GM’s Upcoming Stock Offering: Are You Angry Enough Not to Buy?

GM Total Confidence

Now that the midterm elections are over and the red tide has swept the country, we can turn to matters of real importance, like GM’s IPO. If you’re happy with the election results, the GM stock sale will probably get you angry all over again.

The company has set a target price of $26 to $29 per share, offering 365 million shares to reduce the U.S. Treasury’s holdings from 61 percent of the company to about 40 percent and raise up to $10.6 billion. (Others predict $12-16 billion.) The rescue of GM cost taxpayers around $50 billion.

Unless the stock price zooms, the government will take an initial loss (roughly $4-5 billion) in order to protect the price of the offering, which indeed is at somewhat of a discount. This may lead to a jump in price when trading begins on November 18, said one analyst.

GM’s figures look good, as revenue in the second quarter increased 44 percent over the previous year’s quarter. CEO Akerson has made repayment of the company’s debt to taxpayers a priority.

But none of this matters to those who are still fulminating over the bailout. They do not buy the arguments that the government will likely end up making money (in later stock sales) on the “loan” or that saving an industry and more than 1 million jobs was worth it.

2011 Chevrolet VoltNor will they accept the fact that the Obama administration was tough enough to force the changes that have made GM profitable again in so short a time—and given Chrysler a good chance of becoming so. If these companies had gone down the tubes, would Ford (which is now doing so well) have survived?

One thing that has given the naysayers good ammunition is the big tax break (up to $45 billion) GM is getting. The government essentially passed on collecting taxes from companies under the Troubled Asset Relief Program (TARP). This was done to make the companies “more attractive to investors.” And, of course, there would be no tax payments if these companies failed.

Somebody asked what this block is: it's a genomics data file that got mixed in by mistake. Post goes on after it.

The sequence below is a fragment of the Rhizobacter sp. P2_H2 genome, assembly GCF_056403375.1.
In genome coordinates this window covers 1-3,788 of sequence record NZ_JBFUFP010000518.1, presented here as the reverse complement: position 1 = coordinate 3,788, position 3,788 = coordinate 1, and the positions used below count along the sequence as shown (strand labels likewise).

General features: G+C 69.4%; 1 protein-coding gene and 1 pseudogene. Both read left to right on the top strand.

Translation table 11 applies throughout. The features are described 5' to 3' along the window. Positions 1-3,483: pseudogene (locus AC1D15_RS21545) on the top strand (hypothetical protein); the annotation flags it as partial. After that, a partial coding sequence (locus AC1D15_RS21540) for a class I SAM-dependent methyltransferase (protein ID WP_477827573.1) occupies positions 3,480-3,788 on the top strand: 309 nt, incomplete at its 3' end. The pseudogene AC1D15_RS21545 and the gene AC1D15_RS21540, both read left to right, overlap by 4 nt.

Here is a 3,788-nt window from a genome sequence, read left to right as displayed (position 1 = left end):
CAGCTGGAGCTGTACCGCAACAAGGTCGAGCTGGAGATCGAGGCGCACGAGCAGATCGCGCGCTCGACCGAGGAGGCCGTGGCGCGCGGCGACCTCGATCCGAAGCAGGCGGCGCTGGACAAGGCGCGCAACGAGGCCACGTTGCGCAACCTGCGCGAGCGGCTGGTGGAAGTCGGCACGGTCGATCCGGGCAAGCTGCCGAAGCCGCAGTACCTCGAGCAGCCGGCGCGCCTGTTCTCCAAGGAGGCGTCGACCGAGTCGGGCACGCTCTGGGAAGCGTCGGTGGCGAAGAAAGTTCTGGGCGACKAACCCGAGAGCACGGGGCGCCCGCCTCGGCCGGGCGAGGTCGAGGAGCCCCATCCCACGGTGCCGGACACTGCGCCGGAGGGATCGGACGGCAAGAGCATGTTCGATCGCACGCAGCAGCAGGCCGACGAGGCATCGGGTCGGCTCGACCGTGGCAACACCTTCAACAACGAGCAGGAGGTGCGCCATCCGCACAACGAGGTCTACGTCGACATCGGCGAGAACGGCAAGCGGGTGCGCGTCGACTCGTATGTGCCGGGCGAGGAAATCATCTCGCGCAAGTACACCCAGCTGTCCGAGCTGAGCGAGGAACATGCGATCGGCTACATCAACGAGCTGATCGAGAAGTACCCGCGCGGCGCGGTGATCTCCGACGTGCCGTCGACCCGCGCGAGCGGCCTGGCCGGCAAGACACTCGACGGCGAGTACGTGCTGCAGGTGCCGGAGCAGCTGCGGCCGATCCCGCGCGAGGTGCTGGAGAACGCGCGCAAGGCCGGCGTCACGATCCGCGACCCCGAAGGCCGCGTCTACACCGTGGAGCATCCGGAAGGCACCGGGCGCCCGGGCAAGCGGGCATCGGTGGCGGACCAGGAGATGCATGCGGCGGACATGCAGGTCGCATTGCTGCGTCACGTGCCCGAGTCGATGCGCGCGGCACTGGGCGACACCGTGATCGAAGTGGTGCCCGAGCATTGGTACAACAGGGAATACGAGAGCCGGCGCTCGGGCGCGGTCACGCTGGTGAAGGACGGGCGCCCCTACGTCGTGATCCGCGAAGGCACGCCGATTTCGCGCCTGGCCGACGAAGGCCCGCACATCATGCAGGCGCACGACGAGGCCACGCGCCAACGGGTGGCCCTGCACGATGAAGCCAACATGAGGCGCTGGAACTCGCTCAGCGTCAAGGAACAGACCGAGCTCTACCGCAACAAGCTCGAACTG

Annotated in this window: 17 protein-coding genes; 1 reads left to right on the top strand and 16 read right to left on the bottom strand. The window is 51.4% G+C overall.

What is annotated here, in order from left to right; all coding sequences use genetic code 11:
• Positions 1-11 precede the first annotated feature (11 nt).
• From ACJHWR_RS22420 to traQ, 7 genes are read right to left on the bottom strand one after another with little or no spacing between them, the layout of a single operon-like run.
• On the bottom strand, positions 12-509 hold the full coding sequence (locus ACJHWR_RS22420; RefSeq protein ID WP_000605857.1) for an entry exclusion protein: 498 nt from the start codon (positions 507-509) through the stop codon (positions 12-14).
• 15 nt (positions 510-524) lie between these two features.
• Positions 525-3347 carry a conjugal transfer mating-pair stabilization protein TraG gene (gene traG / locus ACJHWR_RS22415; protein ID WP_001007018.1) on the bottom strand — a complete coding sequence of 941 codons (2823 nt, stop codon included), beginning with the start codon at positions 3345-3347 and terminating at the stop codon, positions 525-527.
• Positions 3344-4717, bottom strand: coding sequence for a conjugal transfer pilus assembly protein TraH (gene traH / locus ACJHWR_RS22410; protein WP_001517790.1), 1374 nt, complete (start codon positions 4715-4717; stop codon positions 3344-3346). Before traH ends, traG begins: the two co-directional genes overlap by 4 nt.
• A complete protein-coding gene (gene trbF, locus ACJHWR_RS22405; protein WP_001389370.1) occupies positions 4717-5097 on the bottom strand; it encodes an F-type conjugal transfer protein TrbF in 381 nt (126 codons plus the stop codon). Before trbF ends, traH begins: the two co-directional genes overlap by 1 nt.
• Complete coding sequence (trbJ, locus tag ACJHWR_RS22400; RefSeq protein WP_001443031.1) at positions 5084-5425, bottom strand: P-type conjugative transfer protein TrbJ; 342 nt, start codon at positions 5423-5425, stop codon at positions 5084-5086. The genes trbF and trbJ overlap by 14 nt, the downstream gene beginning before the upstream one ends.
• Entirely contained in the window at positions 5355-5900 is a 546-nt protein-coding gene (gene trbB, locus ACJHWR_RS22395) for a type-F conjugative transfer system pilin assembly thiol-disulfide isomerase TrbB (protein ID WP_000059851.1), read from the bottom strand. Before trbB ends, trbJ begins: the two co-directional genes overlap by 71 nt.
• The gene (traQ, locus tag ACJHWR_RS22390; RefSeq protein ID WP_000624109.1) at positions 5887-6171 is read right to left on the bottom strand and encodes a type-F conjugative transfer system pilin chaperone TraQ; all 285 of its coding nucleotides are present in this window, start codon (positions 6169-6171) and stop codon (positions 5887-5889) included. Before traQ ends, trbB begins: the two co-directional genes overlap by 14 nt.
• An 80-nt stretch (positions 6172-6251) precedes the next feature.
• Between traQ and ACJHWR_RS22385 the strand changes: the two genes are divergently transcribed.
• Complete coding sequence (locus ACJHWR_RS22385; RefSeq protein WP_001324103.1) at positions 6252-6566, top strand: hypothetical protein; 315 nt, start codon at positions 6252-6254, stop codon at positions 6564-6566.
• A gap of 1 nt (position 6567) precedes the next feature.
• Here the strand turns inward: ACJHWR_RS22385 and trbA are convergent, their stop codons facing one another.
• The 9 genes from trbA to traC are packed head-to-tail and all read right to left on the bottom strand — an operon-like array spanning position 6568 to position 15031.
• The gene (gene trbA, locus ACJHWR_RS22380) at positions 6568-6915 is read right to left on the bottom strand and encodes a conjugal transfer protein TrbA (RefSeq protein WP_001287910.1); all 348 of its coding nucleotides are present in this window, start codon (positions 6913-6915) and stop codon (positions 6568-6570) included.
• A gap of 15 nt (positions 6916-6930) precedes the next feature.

In doing that, the government seems to have ignored or set aside the presumption of fairness. And, according to some, special treatment for special interests has seemed to prevail in the Obama administration, even if these actions made economic sense.

I suppose that’s part of what brought about the red tide.

Are you interested in purchasing GM stock?

—jgoods

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2 Comments

  1. What kind of moron would put money into this dead horse? Remember that almost EVERYONE who owned stock in GM lost ALL THEIR MONEY, along with many suppliers, tens of thousands of employees who lost their jobs, many more tens of thousands at GM suppliers and related businesses, and even those poor schmucks at Delphi (salaried employees) who had their pensions dumped on the PBGC. Yes, so did the Delphi union employees, but GM conspired with the car czar and Delphi executives to “top off” the union employee pensions to pre-default levels, while Obamacar, GM and Delphi said SCREW YOU to the 20,000+ Delphi salaried employees/retirees. I reiterate, only a moron (or the federal government) would put money into this rotted carcass of a company.

  2. As an initial supporter of the auto bailout I have since been dismayed at the prospect of taxpayer monies never being returned to the public. The government continues to subsidize car makers with insane subsidies and tax “forgiveness” schemes. Now we are being told that the money will never be paid back. The unions are even trying to shed their support. The shirts at GM hate having any government oversight and are coming up with schemes like the one you detailed above. The bottom line in all these schemes are shareholder dilution and inflation of the stock price. There is no difference here when one looks at Fed policy which is trying to get us out of our gargantuan debt by debasing the dollar and endlessly printing money to inflate our way out of debt. I am old enough to remember that at one time “GM was America”. Now the automakers have been transformed into leeches sucking the blood out of every American and every fool that signs on to this IPO.

    Lets look at the scorecard. No new cars yet (the Volt, Cruze, and Regal were on the drawing board with the Bush administration. At Chrysler we’re going to get a Fiat Sardine Can with a Chrysler name and a reworked Sebring (the 200). Where is the innovation? That one is easy.
    Look at the hottest company on the planet, Hyundai, parent of Kia. Which cars are getting great reviews and are adding new plants and boosting production (and jobs). Hyundai!! Why?? Innovation, short development time, limited bureaucracy, and a PLAN. Other than Ford, I don’t see any of our other car makers doing anything to bring value to the market. Oh, by the way have we looked at the sticker prices of the domestics that are offered?? Oh, yeah, how about fleet sales? Domestic fleet sales are up 22%. That’s good news for resale prices?? I’ll pass.

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